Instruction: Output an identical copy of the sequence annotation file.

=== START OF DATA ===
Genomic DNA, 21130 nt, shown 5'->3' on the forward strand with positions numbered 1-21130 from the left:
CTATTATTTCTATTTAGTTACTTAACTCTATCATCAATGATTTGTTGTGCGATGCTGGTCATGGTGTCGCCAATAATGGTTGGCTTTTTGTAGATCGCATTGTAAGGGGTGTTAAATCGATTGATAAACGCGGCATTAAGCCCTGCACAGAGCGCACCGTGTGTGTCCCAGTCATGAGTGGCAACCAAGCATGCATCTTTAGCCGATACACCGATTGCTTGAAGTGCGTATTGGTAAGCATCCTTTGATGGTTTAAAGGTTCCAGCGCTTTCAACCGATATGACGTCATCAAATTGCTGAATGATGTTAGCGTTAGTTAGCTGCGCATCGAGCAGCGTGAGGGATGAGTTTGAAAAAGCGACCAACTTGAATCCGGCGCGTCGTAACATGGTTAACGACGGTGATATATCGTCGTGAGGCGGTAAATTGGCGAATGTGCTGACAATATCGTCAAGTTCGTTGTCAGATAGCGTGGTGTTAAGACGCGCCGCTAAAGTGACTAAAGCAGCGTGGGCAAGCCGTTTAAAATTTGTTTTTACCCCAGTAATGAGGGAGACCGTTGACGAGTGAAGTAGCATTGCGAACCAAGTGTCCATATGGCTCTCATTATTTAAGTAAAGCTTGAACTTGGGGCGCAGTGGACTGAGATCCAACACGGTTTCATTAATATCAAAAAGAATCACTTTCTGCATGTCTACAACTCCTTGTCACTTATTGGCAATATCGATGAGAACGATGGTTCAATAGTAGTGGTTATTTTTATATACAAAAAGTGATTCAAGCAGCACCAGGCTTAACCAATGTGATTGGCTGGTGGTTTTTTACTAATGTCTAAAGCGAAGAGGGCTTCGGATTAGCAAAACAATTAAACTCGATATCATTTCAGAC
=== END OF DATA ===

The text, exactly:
Genomic DNA, 21130 nt, shown 5'->3' on the forward strand with positions numbered 1-21130 from the left:
CTATTATTTCTATTTAGTTACTTAACTCTATCATCAATGATTTGTTGTGCGATGCTGGTCATGGTGTCGCCAATAATGGTTGGCTTTTTGTAGATCGCATTGTAAGGGGTGTTAAATCGATTGATAAACGCGGCATTAAGCCCTGCACAGAGCGCACCGTGTGTGTCCCAGTCATGAGTGGCAACCAAGCATGCATCTTTAGCCGATACACCGATTGCTTGAAGTGCGTATTGGTAAGCATCCTTTGATGGTTTAAAGGTTCCAGCGCTTTCAACCGATATGACGTCATCAAATTGCTGAATGATGTTAGCGTTAGTTAGCTGCGCATCGAGCAGCGTGAGGGATGAGTTTGAAAAAGCGACCAACTTGAATCCGGCGCGTCGTAACATGGTTAACGACGGTGATATATCGTCGTGAGGCGGTAAATTGGCGAATGTGCTGACAATATCGTCAAGTTCGTTGTCAGATAGCGTGGTGTTAAGACGCGCCGCTAAAGTGACTAAAGCAGCGTGGGCAAGCCGTTTAAAATTTGTTTTTACCCCAGTAATGAGGGAGACCGTTGACGAGTGAAGTAGCATTGCGAACCAAGTGTCCATATGGCTCTCATTATTTAAGTAAAGCTTGAACTTGGGGCGCAGTGGACTGAGATCCAACACGGTTTCATTAATATCAAAAAGAATCACTTTCTGCATGTCTACAACTCCTTGTCACTTATTGGCAATATCGATGAGAACGATGGTTCAATAGTAGTGGTTATTTTTATATACAAAAAGTGATTCAAGCAGCACCAGGCTTAACCAATGTGATTGGCTGGTGGTTTTTTACTAATGTCTAAAGCGAAGAGGGCTTCGGATTAGCAAAACAATTAAACTCGATATCATTTCAGAC